I just read something this morning that got my brain to thinking about the future for our intrepid crime-fighting duo. It posed the question; does a person’s upbringing affect them morally? As in, if you had an upbringing that was rougher, maybe a bit traumatic, would that lend yourself to a strong sense of morality in your adult life, over perhaps someone who had a “normal” or “traditional” upbringing, who might take that for granted?
I at first thought about my own family, as my father had a more Booth-y upbringing. He had it pretty rough. But he put himself through school, started his own family, and had treated my siblings and me wonderfully. It’s like Booth with Parker; he wanted us to have such a different experience than he had had growing up. I hurt for his hurt, but I got to have such a wonderful upbringing myself. Would my dad have acted this way regardless of his upbringing? Or did his more difficult one drive him to be different, making him an even better father?
Of course, thanks to my new friends here at Bones Theory, my mind immediately attached this idea to Booth and Brennan. Yes, they had elements of “normalcy”, Booth had Pops, and Brennan had her parents for years before foster care, but there is no question that their traumatic periods deeply affected them, i.e. gave them scars on their backs. I’m thinking of course, of Mayhem on a Cross, in which we get two very emotional confessions. Brennan, confessing her breaking of a dish led her foster parents to lock her in a trunk. Booth, not giving too many details, let us know he seriously contemplated suicide as a young man.
I think we’ve seen plenty of instances as to how these traumas have affected B&B. Though they’ve both achieved great success in their careers, successful relationships were still elusive for the both of them. Booth, while he wants to have that traditional home, filled with love, has been unsuccessful, and as Sweets so helpfully pointed out, Booth isn’t getting any younger. Rebecca, Tessa, Cam, Hannah…add to that his emotional scene after Hannah’s rejection; it’s him crying out, wondering what is wrong with him that no one wants what he has to offer? Truly heart crushing, and to me shows that he is still deeply affected by his past, it colors everything he does and who he is to this day.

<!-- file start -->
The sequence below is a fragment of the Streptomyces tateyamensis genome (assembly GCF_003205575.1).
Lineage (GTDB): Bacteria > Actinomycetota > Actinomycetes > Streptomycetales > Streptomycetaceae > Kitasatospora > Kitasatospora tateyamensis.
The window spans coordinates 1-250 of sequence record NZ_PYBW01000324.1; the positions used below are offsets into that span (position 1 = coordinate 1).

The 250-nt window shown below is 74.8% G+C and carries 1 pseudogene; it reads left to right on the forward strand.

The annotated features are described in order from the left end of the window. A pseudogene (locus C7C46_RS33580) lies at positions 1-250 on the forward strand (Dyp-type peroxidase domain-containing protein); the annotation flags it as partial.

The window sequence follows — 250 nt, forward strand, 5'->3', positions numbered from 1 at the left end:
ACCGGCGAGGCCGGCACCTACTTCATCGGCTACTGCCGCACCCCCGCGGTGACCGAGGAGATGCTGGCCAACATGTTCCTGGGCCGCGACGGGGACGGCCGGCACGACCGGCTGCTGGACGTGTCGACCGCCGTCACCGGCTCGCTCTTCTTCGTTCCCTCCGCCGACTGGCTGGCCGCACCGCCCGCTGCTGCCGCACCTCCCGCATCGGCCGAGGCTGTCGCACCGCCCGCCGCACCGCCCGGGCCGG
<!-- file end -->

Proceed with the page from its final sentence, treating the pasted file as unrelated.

Brennan also has seen little relationship success. She’s had a series of surface relationships, like when she dated the two men at the same time, and remained free from deep emotional entanglements. She’s used science to dismiss the idea of love. She has mentioned on many occasions that she’s meant to be alone, and it’s a good thing she prefers to be alone. Brennan’s crushed my heart many times with statements like these. In Hole in the Heart, we see that she is still plagued by this as she attaches Vincent’s last words to her as being a cold person.
Both Booth and Brennan both have scars, deep ones, and it has affected their own partnership as well as the other relationships in their lives.
So I guess my questions are: Brennan and Booth…do their respective upbringings affect them forming a future family and how? How much is nature and how much is nurture….how much does their past trauma affect them now, and how will it affect them in the future? Do they understand each other more fully because of mutual “scars on their backs”? Will this draw them together in a family unit or end up tearing them apart?